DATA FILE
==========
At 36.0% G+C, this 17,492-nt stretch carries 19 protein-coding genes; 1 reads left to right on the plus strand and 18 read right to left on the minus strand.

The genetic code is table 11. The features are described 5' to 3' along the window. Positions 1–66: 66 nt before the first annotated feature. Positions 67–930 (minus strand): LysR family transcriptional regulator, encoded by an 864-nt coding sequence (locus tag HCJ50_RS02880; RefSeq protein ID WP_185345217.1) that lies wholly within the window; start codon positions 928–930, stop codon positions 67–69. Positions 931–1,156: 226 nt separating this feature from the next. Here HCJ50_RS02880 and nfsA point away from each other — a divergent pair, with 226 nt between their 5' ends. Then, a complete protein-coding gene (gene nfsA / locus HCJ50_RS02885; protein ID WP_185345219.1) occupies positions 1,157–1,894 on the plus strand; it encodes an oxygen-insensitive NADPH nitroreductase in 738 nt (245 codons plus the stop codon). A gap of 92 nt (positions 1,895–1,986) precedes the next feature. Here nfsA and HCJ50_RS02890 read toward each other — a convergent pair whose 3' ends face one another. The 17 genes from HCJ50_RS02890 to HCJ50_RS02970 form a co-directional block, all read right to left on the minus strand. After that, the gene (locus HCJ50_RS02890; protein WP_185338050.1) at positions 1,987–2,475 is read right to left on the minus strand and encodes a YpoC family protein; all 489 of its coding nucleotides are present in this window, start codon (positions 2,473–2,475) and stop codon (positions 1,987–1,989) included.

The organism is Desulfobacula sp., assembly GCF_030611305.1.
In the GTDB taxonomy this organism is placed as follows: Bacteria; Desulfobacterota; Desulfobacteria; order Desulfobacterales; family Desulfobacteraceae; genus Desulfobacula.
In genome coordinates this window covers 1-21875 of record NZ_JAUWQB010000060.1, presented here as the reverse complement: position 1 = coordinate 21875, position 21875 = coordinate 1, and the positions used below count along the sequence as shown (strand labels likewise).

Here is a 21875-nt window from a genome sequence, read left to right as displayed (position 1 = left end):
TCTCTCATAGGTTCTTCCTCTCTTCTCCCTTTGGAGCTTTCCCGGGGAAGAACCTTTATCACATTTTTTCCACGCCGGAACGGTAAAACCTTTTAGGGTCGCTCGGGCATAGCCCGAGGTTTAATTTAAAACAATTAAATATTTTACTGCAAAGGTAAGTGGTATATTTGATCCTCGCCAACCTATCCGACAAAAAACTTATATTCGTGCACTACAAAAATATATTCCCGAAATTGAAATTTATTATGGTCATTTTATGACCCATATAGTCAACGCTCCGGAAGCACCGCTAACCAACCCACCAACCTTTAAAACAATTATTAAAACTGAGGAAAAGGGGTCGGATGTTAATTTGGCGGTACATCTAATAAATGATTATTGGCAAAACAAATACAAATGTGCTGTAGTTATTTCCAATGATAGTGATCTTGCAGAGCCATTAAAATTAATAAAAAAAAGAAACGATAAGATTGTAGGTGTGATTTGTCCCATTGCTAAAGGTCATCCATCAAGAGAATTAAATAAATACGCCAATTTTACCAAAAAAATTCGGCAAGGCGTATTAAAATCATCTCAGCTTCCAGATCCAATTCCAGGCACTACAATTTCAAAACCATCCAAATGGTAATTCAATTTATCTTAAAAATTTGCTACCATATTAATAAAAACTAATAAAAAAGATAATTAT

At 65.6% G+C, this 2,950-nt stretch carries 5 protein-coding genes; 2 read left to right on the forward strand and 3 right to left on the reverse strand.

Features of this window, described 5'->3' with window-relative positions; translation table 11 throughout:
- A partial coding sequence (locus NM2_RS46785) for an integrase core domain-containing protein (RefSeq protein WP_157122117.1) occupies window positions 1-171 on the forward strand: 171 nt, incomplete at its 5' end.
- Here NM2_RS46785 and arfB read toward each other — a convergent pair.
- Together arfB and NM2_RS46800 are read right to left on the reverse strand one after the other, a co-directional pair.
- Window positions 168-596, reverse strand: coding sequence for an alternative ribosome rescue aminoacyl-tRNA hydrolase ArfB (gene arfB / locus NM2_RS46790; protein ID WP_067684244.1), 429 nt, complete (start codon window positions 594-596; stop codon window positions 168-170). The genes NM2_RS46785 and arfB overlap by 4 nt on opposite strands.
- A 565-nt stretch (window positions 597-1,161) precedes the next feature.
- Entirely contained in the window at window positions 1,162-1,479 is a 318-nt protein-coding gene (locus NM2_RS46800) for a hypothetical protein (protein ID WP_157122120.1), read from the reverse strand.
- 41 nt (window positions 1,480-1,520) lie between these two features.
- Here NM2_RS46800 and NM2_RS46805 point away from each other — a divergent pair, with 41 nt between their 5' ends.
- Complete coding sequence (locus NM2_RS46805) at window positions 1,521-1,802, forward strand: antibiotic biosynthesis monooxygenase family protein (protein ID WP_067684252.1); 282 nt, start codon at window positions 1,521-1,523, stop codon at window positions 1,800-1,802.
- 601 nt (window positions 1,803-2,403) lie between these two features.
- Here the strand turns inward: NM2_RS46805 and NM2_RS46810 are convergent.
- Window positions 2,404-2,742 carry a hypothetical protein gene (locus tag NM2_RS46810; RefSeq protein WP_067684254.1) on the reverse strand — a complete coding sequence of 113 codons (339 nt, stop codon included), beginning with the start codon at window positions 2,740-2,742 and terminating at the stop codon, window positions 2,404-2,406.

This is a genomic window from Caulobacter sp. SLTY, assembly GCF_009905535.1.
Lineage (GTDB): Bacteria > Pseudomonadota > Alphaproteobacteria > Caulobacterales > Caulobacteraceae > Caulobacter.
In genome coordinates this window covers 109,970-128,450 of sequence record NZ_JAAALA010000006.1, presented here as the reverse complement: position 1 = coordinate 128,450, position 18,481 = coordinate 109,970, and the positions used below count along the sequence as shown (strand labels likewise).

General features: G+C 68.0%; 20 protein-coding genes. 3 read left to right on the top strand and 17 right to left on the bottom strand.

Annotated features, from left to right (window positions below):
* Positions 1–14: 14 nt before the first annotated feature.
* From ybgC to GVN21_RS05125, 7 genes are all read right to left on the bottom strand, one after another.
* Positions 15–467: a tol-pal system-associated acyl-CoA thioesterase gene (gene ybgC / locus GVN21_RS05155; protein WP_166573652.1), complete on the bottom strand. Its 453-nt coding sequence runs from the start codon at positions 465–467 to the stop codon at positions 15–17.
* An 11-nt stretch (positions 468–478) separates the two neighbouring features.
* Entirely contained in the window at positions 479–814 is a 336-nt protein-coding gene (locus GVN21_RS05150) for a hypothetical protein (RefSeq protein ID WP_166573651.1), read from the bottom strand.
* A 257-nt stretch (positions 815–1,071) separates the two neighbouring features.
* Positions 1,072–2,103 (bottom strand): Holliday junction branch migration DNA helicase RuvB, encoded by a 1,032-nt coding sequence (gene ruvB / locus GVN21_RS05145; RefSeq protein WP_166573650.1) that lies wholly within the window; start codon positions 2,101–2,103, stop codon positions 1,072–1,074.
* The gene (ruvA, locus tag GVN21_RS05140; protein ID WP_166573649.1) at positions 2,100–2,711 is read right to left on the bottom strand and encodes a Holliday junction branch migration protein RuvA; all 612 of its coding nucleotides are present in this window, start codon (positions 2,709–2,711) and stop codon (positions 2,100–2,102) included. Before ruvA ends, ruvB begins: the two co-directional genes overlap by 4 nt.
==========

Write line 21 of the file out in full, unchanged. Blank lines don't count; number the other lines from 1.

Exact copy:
- Window positions 2,404-2,742 carry a hypothetical protein gene (locus tag NM2_RS46810; RefSeq protein WP_067684254.1) on the reverse strand — a complete coding sequence of 113 codons (339 nt, stop codon included), beginning with the start codon at window positions 2,740-2,742 and terminating at the stop codon, window positions 2,404-2,406.